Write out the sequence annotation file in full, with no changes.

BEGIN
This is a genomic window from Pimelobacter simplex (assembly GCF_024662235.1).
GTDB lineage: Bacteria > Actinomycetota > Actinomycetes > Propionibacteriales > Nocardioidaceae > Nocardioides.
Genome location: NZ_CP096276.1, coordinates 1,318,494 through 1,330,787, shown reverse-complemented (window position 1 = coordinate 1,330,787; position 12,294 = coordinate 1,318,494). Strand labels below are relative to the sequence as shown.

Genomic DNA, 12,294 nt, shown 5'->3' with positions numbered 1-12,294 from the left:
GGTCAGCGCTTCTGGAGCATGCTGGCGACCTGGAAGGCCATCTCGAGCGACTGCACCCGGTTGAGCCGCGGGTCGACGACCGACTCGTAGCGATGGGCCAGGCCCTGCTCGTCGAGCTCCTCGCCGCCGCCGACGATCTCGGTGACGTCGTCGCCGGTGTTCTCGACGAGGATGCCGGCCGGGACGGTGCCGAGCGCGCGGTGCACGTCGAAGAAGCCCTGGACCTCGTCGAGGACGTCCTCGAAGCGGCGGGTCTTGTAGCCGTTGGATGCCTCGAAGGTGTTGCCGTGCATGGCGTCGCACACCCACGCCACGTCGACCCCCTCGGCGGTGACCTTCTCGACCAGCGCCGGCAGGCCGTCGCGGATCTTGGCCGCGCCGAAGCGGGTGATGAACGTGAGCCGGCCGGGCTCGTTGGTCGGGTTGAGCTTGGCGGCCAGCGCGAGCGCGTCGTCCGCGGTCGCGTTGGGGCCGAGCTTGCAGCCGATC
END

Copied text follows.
This is a genomic window from Pimelobacter simplex (assembly GCF_024662235.1).
GTDB lineage: Bacteria > Actinomycetota > Actinomycetes > Propionibacteriales > Nocardioidaceae > Nocardioides.
Genome location: NZ_CP096276.1, coordinates 1,318,494 through 1,330,787, shown reverse-complemented (window position 1 = coordinate 1,330,787; position 12,294 = coordinate 1,318,494). Strand labels below are relative to the sequence as shown.

Genomic DNA, 12,294 nt, shown 5'->3' with positions numbered 1-12,294 from the left:
GGTCAGCGCTTCTGGAGCATGCTGGCGACCTGGAAGGCCATCTCGAGCGACTGCACCCGGTTGAGCCGCGGGTCGACGACCGACTCGTAGCGATGGGCCAGGCCCTGCTCGTCGAGCTCCTCGCCGCCGCCGACGATCTCGGTGACGTCGTCGCCGGTGTTCTCGACGAGGATGCCGGCCGGGACGGTGCCGAGCGCGCGGTGCACGTCGAAGAAGCCCTGGACCTCGTCGAGGACGTCCTCGAAGCGGCGGGTCTTGTAGCCGTTGGATGCCTCGAAGGTGTTGCCGTGCATGGCGTCGCACACCCACGCCACGTCGACCCCCTCGGCGGTGACCTTCTCGACCAGCGCCGGCAGGCCGTCGCGGATCTTGGCCGCGCCGAAGCGGGTGATGAACGTGAGCCGGCCGGGCTCGTTGGTCGGGTTGAGCTTGGCGGCCAGCGCGAGCGCGTCGTCCGCGGTCGCGTTGGGGCCGAGCTTGCAGCCGATC